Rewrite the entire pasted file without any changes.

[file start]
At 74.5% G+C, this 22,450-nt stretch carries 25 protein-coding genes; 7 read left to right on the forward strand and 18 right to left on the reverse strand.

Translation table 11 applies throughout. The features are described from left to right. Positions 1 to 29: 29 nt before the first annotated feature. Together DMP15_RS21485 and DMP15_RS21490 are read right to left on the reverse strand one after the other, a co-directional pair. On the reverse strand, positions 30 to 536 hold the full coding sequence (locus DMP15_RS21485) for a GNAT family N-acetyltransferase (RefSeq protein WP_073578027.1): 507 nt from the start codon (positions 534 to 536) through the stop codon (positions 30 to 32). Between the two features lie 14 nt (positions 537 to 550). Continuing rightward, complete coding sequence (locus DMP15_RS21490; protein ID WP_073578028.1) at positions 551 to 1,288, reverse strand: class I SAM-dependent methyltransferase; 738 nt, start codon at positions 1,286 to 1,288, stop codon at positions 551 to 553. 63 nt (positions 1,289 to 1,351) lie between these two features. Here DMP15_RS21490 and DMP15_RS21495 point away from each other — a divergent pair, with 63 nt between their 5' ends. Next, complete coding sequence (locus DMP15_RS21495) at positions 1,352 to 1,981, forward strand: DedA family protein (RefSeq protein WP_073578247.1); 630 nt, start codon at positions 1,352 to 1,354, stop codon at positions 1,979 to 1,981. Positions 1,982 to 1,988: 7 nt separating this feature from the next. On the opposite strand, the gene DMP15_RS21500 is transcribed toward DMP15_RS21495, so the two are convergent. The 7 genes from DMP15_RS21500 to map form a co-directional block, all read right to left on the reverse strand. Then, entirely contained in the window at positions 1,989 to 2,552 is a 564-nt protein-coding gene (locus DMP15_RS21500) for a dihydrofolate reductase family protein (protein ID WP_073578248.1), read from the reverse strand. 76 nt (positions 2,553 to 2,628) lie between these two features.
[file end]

At 74.5% G+C, this 22,450-nt stretch carries 25 protein-coding genes; 7 read left to right on the forward strand and 18 right to left on the reverse strand.

Translation table 11 applies throughout. The features are described from left to right. Positions 1 to 29: 29 nt before the first annotated feature. Together DMP15_RS21485 and DMP15_RS21490 are read right to left on the reverse strand one after the other, a co-directional pair. On the reverse strand, positions 30 to 536 hold the full coding sequence (locus DMP15_RS21485) for a GNAT family N-acetyltransferase (RefSeq protein WP_073578027.1): 507 nt from the start codon (positions 534 to 536) through the stop codon (positions 30 to 32). Between the two features lie 14 nt (positions 537 to 550). Continuing rightward, complete coding sequence (locus DMP15_RS21490; protein ID WP_073578028.1) at positions 551 to 1,288, reverse strand: class I SAM-dependent methyltransferase; 738 nt, start codon at positions 1,286 to 1,288, stop codon at positions 551 to 553. 63 nt (positions 1,289 to 1,351) lie between these two features. Here DMP15_RS21490 and DMP15_RS21495 point away from each other — a divergent pair, with 63 nt between their 5' ends. Next, complete coding sequence (locus DMP15_RS21495) at positions 1,352 to 1,981, forward strand: DedA family protein (RefSeq protein WP_073578247.1); 630 nt, start codon at positions 1,352 to 1,354, stop codon at positions 1,979 to 1,981. Positions 1,982 to 1,988: 7 nt separating this feature from the next. On the opposite strand, the gene DMP15_RS21500 is transcribed toward DMP15_RS21495, so the two are convergent. The 7 genes from DMP15_RS21500 to map form a co-directional block, all read right to left on the reverse strand. Then, entirely contained in the window at positions 1,989 to 2,552 is a 564-nt protein-coding gene (locus DMP15_RS21500) for a dihydrofolate reductase family protein (protein ID WP_073578248.1), read from the reverse strand. 76 nt (positions 2,553 to 2,628) lie between these two features.